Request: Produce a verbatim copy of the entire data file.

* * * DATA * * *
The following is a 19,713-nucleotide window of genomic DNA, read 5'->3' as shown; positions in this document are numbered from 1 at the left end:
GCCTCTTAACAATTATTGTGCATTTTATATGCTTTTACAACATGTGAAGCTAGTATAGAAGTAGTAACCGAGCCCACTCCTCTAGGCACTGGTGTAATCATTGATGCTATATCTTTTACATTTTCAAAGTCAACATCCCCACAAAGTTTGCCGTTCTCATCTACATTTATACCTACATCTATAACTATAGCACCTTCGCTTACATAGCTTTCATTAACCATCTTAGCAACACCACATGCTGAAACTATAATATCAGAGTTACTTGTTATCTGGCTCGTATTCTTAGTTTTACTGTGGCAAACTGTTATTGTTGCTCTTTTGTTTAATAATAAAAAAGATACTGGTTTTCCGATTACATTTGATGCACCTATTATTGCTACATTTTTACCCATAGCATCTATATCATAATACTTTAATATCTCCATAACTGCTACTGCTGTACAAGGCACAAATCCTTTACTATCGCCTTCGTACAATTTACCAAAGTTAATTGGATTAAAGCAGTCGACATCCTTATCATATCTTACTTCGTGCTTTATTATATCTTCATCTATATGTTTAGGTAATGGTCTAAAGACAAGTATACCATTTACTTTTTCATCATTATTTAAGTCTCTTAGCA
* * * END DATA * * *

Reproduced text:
The following is a 19,713-nucleotide window of genomic DNA, read 5'->3' as shown; positions in this document are numbered from 1 at the left end:
GCCTCTTAACAATTATTGTGCATTTTATATGCTTTTACAACATGTGAAGCTAGTATAGAAGTAGTAACCGAGCCCACTCCTCTAGGCACTGGTGTAATCATTGATGCTATATCTTTTACATTTTCAAAGTCAACATCCCCACAAAGTTTGCCGTTCTCATCTACATTTATACCTACATCTATAACTATAGCACCTTCGCTTACATAGCTTTCATTAACCATCTTAGCAACACCACATGCTGAAACTATAATATCAGAGTTACTTGTTATCTGGCTCGTATTCTTAGTTTTACTGTGGCAAACTGTTATTGTTGCTCTTTTGTTTAATAATAAAAAAGATACTGGTTTTCCGATTACATTTGATGCACCTATTATTGCTACATTTTTACCCATAGCATCTATATCATAATACTTTAATATCTCCATAACTGCTACTGCTGTACAAGGCACAAATCCTTTACTATCGCCTTCGTACAATTTACCAAAGTTAATTGGATTAAAGCAGTCGACATCCTTATCATATCTTACTTCGTGCTTTATTATATCTTCATCTATATGTTTAGGTAATGGTCTAAAGACAAGTATACCATTTACTTTTTCATCATTATTTAAGTCTCTTAGCA